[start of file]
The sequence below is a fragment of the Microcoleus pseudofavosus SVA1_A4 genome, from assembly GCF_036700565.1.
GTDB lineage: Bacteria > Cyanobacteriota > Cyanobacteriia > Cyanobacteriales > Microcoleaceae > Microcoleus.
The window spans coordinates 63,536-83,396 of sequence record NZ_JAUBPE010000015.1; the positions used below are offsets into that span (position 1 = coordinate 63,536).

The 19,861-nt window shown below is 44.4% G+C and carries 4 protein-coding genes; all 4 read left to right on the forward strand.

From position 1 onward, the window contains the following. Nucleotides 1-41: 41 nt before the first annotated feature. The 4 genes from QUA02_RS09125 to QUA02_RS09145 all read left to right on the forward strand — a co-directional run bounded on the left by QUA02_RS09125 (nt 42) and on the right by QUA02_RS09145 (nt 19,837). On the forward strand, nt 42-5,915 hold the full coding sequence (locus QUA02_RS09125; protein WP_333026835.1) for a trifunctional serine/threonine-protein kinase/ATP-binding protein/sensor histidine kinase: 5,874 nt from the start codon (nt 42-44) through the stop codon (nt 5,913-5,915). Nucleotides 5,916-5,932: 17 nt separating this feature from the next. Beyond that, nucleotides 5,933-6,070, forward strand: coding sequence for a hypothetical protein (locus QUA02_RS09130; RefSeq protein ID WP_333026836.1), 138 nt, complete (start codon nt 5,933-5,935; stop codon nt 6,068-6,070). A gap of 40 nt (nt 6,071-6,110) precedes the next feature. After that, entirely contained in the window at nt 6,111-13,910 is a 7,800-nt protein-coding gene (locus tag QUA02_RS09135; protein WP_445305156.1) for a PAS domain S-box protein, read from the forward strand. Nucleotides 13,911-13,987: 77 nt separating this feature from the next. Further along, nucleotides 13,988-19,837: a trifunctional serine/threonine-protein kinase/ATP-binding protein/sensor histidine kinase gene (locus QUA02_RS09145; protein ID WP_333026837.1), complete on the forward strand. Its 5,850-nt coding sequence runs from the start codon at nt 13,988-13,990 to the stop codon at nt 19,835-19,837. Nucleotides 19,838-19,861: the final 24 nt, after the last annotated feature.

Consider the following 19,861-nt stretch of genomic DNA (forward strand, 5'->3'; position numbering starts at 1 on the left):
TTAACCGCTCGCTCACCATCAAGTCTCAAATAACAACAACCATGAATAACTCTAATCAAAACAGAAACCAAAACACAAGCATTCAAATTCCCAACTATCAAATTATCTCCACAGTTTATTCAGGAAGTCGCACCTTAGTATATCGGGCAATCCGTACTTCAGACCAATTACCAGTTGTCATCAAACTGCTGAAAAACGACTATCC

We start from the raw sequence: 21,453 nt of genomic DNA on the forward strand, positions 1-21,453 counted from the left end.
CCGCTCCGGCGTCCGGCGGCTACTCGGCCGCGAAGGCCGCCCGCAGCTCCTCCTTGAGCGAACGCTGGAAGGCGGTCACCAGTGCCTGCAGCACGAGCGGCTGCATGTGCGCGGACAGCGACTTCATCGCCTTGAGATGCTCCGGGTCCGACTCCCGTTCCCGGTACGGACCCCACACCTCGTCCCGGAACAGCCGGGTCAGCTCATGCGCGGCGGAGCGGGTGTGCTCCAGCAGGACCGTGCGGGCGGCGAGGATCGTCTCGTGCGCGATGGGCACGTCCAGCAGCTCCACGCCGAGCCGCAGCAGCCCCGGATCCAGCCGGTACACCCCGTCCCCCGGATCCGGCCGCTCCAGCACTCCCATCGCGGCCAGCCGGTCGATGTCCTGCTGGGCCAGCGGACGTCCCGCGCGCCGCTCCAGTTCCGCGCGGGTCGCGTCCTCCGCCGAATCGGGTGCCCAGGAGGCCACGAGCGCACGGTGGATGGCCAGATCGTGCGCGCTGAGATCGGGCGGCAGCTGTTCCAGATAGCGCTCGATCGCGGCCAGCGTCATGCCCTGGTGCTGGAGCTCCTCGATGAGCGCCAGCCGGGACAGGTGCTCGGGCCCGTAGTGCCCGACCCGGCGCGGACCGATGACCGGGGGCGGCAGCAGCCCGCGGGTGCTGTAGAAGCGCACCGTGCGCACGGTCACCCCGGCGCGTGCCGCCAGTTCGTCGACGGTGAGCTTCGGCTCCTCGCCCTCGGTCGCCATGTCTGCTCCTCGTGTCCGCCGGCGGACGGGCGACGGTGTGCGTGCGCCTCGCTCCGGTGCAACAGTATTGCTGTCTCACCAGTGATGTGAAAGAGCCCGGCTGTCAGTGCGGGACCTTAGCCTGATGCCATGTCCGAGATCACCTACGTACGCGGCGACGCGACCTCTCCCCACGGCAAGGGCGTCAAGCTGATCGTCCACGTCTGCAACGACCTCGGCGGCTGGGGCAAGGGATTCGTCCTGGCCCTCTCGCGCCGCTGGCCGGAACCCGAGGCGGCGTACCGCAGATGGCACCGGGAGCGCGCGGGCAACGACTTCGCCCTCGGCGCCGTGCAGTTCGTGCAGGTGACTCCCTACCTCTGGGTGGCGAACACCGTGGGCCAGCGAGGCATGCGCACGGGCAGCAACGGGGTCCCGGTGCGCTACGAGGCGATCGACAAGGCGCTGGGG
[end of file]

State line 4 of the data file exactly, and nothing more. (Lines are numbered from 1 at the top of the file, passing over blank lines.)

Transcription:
The 19,861-nt window shown below is 44.4% G+C and carries 4 protein-coding genes; all 4 read left to right on the forward strand.